A Severe Mercy appears to be headed to the big screen, click HERE.

Sunday, February 5, 2017

Check out what Simon says and then I add some Girardian insights

Simon Sinek touches on a number of issues and whether you are a millennial or not we should all contemplate/pray on. These issues are concerns for everyone, at all levels of culture, work, school, and family.


Getting our stethoscopes out, let us explore what is deeper, under the skin, drawing on our Girardian insights on one of the issues Simon touches on: the makeup of a person (re: happiness - the love of life).
 
We understand ourselves as humans and as humans we are creatures who are affect/influenced/formed by others - parents, peers, educators, environment, etc. Now this means that it is not just our common assumptions that our conscious actions or thoughts are influenced, but even our desires - our very being is formed by the other/s. In fact, looking at this from a religious/spiritual perspective; a "person" is actually a gift of the other/s and should be received as a gift. In Girardian terms, "I" am, through this body over time, being imitatively drawn into the life of the social others (culture/environment), by way of gestures, language and memory that is forming this "I." In fact this "I" (that we all are) is one of the symptoms of the social other/culture. This "I," that we claim as our own, is an interdividual, not like our culture mythologizes as an individual that is autonomous or self-determining. 

Shortly after Simon's initial video he came out with a follow up, check it out.



Anthropologically/religiously/spiritually, being constituted as an interdividual, happiness, love of life comes through freedom which is actualized by the practice of embracing the other.  So Simon is spot-on when he advocates: Let's create the Help-Others industry, not the Self-Help industry.

Sunday, October 23, 2016

Maturity in faith and knowledge comes through forgiveness and mercy


This meditation came after participating at the memorial mass of St Pope John Paul II, Saturday morning October 22. 

Maturity is a growing in faith and knowledge of, in, and by Jesus Christ so to loosen our grip on our offenses, thus allowing ourselves to being open to being forgiven, so that we can then become fully alive and agents of that same forgiveness and mercy. This is not an act an individual takes up, rather it is an act of entering into communion and unity with … everyone.

Saturday Oct 22, 2016 - Memorial of St. Pope John Paul II
First Reading - Ephesians 4:7-16
Brothers and sisters: Grace was given to each of us according to the measure of Christ’s gift. Therefore, it says: He ascended on high and took prisoners captive; he gave gifts to men.
What does “he ascended” mean except that he also descended into the lower regions of the earth? The one who descended is also the one who ascended far above all the heavens, that he might fill all things. And he gave some as Apostles, others as prophets, others as evangelists, others as pastors and teachers, to equip the holy ones for the work of ministry, for building up the Body of Christ, until we all attain to the unity of faith and knowledge of the Son of God, to mature manhood to the extent of the full stature of Christ, so that we may no longer be infants, tossed by waves and swept along by every wind of teaching arising from human trickery, from their cunning in the interests of deceitful scheming. Rather, living the truth in love, we should grow in every way into him who is the head, Christ, from whom the whole Body, joined and held together by every supporting ligament, with the proper functioning of each part, brings about the Body’s growth and builds itself up in love.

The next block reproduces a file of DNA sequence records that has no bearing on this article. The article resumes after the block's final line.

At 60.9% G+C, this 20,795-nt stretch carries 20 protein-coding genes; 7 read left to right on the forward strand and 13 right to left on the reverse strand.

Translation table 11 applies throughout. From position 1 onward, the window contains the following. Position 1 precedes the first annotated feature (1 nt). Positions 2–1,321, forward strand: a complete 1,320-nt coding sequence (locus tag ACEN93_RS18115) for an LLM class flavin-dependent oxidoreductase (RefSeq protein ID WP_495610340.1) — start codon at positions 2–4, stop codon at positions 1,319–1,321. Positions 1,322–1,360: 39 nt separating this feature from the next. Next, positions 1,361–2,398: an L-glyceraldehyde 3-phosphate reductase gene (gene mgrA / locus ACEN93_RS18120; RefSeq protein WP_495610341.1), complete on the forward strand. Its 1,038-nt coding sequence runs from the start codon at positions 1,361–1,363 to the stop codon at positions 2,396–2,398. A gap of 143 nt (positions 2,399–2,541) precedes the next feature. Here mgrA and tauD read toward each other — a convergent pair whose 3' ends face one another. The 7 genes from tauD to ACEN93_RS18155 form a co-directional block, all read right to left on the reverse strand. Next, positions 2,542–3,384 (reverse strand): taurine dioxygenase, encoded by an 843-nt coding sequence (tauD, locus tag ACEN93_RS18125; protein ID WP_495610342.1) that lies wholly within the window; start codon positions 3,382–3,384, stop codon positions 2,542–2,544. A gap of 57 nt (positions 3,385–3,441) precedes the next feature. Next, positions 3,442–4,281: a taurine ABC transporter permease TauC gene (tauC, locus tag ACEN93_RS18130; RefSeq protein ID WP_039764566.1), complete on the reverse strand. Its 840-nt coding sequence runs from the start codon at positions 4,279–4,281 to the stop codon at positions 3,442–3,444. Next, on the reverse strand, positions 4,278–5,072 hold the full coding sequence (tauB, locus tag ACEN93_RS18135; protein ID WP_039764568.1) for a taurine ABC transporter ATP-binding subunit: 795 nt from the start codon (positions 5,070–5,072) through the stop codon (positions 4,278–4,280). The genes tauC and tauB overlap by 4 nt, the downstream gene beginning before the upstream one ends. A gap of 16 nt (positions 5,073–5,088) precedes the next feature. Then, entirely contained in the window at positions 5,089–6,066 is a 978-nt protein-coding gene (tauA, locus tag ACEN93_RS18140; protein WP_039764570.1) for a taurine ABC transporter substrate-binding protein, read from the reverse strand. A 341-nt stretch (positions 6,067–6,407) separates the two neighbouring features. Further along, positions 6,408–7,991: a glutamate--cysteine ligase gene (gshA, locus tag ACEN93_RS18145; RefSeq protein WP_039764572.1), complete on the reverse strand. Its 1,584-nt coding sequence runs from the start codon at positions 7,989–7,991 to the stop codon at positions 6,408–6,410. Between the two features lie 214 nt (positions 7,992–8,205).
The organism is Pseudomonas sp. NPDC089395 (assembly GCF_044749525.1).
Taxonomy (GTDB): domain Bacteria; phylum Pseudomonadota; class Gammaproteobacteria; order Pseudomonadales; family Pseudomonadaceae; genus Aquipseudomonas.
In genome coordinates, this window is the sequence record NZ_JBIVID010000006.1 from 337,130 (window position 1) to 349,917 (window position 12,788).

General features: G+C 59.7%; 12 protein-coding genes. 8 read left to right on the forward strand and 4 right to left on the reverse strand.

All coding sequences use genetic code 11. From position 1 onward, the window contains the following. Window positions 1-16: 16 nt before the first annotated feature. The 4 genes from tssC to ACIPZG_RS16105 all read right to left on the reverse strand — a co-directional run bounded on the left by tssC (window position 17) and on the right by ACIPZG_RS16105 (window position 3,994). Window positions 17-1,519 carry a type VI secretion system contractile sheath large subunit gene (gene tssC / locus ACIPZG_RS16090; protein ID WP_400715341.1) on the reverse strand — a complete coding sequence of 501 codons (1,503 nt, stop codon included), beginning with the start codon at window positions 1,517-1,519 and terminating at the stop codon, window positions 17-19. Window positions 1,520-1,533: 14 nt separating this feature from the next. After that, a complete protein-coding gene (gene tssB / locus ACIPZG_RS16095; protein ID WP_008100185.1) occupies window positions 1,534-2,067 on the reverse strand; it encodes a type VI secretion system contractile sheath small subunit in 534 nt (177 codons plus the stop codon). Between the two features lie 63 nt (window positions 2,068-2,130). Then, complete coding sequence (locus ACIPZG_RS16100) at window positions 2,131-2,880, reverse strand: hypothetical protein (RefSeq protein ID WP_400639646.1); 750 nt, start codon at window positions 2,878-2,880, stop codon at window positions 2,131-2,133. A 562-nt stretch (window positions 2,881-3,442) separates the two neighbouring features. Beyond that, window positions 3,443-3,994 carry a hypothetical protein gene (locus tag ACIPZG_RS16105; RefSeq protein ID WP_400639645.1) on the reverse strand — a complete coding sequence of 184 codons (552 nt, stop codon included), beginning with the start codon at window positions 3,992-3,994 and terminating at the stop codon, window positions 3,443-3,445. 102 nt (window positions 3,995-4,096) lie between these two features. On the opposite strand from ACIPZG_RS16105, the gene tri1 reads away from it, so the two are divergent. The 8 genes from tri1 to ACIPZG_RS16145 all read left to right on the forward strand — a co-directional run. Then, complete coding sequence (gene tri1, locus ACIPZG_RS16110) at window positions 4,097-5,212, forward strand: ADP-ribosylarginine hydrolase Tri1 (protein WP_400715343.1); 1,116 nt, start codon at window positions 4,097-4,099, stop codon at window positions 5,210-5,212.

My meditation: He ascended with those prisoners of sin (those bound up in and by the rule of death) and he gave them gifts of being Apostles, prophets, evangelists, pastors and teachers, so to help us journey to fullness of life, maturing in faith and knowledge so to not be always tossed about by death and every wind or scheme that comes along.

Prayer over the Offerings
Grant our supplication, we pray, O Lord that the sacrifice we present on the feast day of blessed John Paul the Second may be for our good, since through its offering you have loosed the offenses of all the world.

My meditation: loosed the offenses of the world” – what does that mean and how do we participate in loosening – letting go of – unhooking ourselves from our offenses and how do we participate in the mission of forgiveness? We first need to be open to receiving forgiveness and reconciliation. First what is this experience of forgiveness and how do we allow ourselves to be open to the experience?  We begin with a recognition of needing to be forgiven.


Click here to view a video "Being Forgiven" on the unsettling feeling of undergoing the experience of being forgiven which is the first step in becoming an agent of forgiveness and mercy.

Tuesday, June 14, 2016

Introspection: Rather than finding autonomy, it is finding the other

Mimetic theory contradicts the thesis of human autonomy. It tends to relativize the very possibility of introspection: going into oneself always means finding the other, the mediator, the person who orients my desires without my being aware of it.
-Rene Girard, Battling to the End, p.10  
Introspection, rather than finding autonomy, is finding the other.  So the question can be asked, which other will you find?